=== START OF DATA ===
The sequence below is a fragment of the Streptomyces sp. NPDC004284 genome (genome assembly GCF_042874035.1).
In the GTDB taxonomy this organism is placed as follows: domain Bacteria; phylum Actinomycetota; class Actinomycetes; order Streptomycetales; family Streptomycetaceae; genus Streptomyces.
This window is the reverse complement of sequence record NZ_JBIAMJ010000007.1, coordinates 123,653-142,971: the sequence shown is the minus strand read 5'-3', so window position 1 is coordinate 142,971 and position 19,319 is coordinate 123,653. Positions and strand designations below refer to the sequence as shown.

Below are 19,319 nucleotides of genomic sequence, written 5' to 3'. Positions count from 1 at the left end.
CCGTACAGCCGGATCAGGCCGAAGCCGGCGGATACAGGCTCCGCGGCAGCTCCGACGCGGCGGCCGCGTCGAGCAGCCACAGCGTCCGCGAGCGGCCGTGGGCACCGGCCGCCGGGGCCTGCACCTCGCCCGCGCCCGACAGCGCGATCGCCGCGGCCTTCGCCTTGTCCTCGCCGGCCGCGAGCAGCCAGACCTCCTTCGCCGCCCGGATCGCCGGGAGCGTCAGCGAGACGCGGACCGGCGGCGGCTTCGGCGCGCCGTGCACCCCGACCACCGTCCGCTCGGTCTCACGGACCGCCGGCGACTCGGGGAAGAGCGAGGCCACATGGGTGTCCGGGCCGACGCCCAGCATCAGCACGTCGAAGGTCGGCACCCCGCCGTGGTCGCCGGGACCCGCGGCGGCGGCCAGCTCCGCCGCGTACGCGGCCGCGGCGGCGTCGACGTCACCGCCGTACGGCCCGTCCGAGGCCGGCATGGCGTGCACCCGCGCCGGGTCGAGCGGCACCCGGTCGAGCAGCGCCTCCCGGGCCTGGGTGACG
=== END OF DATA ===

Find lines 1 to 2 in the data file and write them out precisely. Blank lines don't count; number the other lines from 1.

The sequence below is a fragment of the Streptomyces sp. NPDC004284 genome (genome assembly GCF_042874035.1).
In the GTDB taxonomy this organism is placed as follows: domain Bacteria; phylum Actinomycetota; class Actinomycetes; order Streptomycetales; family Streptomycetaceae; genus Streptomyces.